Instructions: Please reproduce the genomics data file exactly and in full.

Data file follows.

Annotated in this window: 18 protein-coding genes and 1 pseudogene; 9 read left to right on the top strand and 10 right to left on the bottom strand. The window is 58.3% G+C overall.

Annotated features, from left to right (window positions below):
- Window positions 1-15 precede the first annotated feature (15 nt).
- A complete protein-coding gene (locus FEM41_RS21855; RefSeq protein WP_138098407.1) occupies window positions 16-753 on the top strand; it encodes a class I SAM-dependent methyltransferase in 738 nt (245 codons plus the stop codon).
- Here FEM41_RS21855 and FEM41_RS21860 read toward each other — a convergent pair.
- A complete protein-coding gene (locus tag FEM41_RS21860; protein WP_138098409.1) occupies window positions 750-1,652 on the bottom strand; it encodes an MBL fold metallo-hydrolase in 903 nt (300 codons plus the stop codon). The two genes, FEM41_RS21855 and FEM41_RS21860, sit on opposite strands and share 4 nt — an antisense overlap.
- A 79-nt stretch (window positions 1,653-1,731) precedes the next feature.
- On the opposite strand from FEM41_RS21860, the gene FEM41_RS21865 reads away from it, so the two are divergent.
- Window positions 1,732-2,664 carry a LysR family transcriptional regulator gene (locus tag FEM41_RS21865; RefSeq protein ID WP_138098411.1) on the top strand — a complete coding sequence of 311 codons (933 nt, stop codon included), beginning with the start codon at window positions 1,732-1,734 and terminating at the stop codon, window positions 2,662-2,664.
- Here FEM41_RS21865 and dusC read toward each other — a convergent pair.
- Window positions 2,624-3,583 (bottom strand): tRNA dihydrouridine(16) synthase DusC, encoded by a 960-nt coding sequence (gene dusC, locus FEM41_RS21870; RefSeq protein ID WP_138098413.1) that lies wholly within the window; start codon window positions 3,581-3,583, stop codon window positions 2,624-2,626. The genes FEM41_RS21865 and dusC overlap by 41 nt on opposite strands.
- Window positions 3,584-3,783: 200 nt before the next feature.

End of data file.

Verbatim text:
Annotated in this window: 18 protein-coding genes and 1 pseudogene; 9 read left to right on the top strand and 10 right to left on the bottom strand. The window is 58.3% G+C overall.

Annotated features, from left to right (window positions below):
- Window positions 1-15 precede the first annotated feature (15 nt).
- A complete protein-coding gene (locus FEM41_RS21855; RefSeq protein WP_138098407.1) occupies window positions 16-753 on the top strand; it encodes a class I SAM-dependent methyltransferase in 738 nt (245 codons plus the stop codon).
- Here FEM41_RS21855 and FEM41_RS21860 read toward each other — a convergent pair.
- A complete protein-coding gene (locus tag FEM41_RS21860; protein WP_138098409.1) occupies window positions 750-1,652 on the bottom strand; it encodes an MBL fold metallo-hydrolase in 903 nt (300 codons plus the stop codon). The two genes, FEM41_RS21855 and FEM41_RS21860, sit on opposite strands and share 4 nt — an antisense overlap.
- A 79-nt stretch (window positions 1,653-1,731) precedes the next feature.
- On the opposite strand from FEM41_RS21860, the gene FEM41_RS21865 reads away from it, so the two are divergent.
- Window positions 1,732-2,664 carry a LysR family transcriptional regulator gene (locus tag FEM41_RS21865; RefSeq protein ID WP_138098411.1) on the top strand — a complete coding sequence of 311 codons (933 nt, stop codon included), beginning with the start codon at window positions 1,732-1,734 and terminating at the stop codon, window positions 2,662-2,664.
- Here FEM41_RS21865 and dusC read toward each other — a convergent pair.
- Window positions 2,624-3,583 (bottom strand): tRNA dihydrouridine(16) synthase DusC, encoded by a 960-nt coding sequence (gene dusC, locus FEM41_RS21870; RefSeq protein ID WP_138098413.1) that lies wholly within the window; start codon window positions 3,581-3,583, stop codon window positions 2,624-2,626. The genes FEM41_RS21865 and dusC overlap by 41 nt on opposite strands.
- Window positions 3,584-3,783: 200 nt before the next feature.